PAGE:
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  • Rip-Fence Rip-Off

    I just purchased a new Wilton 8201 bandsaw and got the rip-fence for the saw. After setting up the machine and installing the rip-fence, noticed that the bottom of the fence was about 1/2" above the top of the table.




    I called the company asked it there was some adjustment that can be made to lower the fence for cutting material less than 1/2". They said that was the saw was made and nothing can be done about it. The only way I can see to fill the gap is to bolt (I don't do welding.) a spacer to the bottom of the fence to make the bottom of the rip-fence flush with the table top. It just frosts me that new equipment can't be correct from the factory. You are forced to modify it to make it work.
    Bill

    Being ROAD KILL on the Information Super Highway and Electronically Challenged really SUCKS!!

    Every problem can be solved through the proper application of explosives, duct tape, teflon, WD-40, or any combo of the aforementioned items.

  • #2
    UHMW or Puckboard

    Piece of Nylon UHMW or puck board and cut to fit size of fence and fasten it on. Or if cutting 1/2 inch wood just c- clamp on a piece of material sized to the Fence for the thin stuff??

    Comment


    • #3
      That's insane, its like the things an afterthought --------- what about a series of small rollers at the bottom to fill in the gap? depends what the underneath looks like for attaching but could be an option...

      I do like the UHMW idea as the stuff is durable and pretty friction free...
      Last edited by A.K. Boomer; 10-19-2010, 11:20 AM.

      Comment


      • #4
        It looks as though the rip fence is attached to a bracket that in turn bolts onto the table (2nd photo). Can you slot the holes that the bolts go through before it attaches to the table?

        I do agree that Wilton didn't meet the mark with that product the way it is.

        rock~
        Civil engineers build targets, Mechanical engineers build weapons.

        Comment


        • #5
          nice piece of design work there

          Comment


          • #6
            Nothing wrong with the design. I have that same kind of fence on my cabinet saw. Even though the aluminum is anodized it still is sticky when you feed stock through it. And there is no heigth it could be set at that wouldn't occasionally be to high for the stock being fed through it. Madman is right UHMW is the way to go. If you wanted to slot the HUMW and put two bolts in the fence it could be made to be self leveling on the table. Keep in mind, that fence is a tool and not an art work so don't be afraid to customize it for your own special needs.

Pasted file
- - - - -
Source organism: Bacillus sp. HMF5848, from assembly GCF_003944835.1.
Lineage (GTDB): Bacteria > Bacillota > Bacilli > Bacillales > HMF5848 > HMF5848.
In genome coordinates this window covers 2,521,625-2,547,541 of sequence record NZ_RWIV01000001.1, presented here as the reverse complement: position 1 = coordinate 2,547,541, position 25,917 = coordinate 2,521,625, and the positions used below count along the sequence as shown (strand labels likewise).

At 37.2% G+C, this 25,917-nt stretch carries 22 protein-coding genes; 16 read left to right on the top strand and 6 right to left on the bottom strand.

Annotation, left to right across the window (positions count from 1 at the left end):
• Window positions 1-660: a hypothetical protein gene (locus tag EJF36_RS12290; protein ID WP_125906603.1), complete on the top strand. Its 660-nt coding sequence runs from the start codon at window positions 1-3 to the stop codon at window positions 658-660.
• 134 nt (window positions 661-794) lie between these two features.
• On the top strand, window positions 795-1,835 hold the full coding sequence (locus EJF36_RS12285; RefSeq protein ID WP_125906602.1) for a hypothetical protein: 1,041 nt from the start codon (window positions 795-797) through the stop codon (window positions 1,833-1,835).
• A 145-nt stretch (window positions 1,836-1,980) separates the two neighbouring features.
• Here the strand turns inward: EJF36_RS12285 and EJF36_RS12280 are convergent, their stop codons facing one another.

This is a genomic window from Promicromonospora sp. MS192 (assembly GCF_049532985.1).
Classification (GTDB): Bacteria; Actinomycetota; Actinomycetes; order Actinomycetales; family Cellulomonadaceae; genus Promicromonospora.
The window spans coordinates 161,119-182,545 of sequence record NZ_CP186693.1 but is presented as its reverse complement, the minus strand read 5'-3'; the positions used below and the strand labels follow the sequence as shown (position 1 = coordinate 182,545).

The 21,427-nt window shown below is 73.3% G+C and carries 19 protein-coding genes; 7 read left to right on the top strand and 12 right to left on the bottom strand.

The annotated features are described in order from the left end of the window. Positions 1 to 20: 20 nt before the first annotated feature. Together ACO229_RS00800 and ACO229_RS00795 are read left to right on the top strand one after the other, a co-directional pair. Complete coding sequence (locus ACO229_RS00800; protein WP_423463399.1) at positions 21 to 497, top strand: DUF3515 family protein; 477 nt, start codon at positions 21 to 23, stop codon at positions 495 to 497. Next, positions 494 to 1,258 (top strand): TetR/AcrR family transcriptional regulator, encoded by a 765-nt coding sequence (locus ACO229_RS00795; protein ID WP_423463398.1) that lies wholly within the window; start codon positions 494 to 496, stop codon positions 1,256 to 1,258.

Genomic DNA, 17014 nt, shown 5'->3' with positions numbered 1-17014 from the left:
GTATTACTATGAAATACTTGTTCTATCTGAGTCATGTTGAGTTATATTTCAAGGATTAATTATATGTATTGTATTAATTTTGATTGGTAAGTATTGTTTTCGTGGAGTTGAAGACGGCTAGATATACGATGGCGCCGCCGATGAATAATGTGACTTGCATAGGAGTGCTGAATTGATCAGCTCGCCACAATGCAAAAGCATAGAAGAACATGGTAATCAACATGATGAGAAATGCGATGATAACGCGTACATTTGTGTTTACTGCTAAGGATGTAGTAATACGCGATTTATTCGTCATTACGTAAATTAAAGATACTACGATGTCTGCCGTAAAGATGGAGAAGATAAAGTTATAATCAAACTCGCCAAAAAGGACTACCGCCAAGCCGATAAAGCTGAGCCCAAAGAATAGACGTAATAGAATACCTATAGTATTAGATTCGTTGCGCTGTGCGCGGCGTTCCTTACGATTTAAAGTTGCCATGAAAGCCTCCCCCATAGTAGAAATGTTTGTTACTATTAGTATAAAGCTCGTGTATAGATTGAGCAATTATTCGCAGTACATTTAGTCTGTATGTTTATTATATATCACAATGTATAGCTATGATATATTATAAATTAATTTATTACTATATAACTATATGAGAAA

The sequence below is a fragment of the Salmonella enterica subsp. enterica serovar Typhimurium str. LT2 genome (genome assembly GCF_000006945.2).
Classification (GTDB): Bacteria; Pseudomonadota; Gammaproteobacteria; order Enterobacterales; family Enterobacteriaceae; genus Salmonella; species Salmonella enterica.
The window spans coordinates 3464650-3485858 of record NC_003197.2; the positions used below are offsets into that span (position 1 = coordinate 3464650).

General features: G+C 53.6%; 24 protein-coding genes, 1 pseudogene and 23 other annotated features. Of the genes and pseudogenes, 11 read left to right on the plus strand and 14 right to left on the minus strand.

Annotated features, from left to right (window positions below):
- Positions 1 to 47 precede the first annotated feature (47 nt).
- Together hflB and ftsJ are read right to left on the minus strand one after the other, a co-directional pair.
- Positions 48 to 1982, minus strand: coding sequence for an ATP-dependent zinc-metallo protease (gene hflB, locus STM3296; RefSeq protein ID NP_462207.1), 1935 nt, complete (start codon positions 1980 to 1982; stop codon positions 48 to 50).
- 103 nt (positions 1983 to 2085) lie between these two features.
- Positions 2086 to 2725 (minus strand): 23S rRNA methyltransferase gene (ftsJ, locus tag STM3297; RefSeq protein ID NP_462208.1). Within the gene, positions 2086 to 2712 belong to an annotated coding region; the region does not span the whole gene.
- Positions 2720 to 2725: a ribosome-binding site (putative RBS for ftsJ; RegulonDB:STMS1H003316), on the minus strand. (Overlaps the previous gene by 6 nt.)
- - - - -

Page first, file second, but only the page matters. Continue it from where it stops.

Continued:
I made a fence out of Corian counter top material for my bandsaw.

            PS: After a second look, it appears you may be able to slot the mounting screws or even make a new mount for it and have the best of both worlds. You might be able to set it flush no matter what?
            Last edited by Your Old Dog; 10-19-2010, 12:50 PM.
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            Comment


            • #7
              Yeah, a slab of UHMW (available from most woodworking stores) is the hot ticket. Screw it to the side of the fence and never look back.

              I did that on my tablesaw and was delighted with the change.

              Comment


              • #8
                you think.... glad its not made in the far east or I can already imagine the comments it would draw.

                That is the worst design for a bandsaw fence I have seen in 40 years, I do not expect to buy supposedly decent kit and then have to modify it to make it fit for purpose. if it needs a strip face or spacer it should come supplied and fitted.... unless it is a right mickey mouse outfit.....

                Comment


                • #9
                  I had a Taiwan 16" wood band and the supplied fence had about a 1/4" gap that appeared to be designed in. However, the fence was soon discarded as being near useless, at least in cutting wood. I bought the saw primarily for re-sawing rough cut slabs. and soon found that after 2-3 cuts the blade would not cut straight with out 'canting' the piece to follow the line. After building several jigs from different web sites/magazines - and a couple of my own - I found I could get the best cut with just free handing.
                  If everything seems to be going well, you have obviously overlooked something........

                  Comment


                  • #10
                    If you really want it to set down on the table why not just take off the fence and machine down the casting the fence bolts to can't tell to good from the pics but looks possible. Still a bummer that you would have to do that.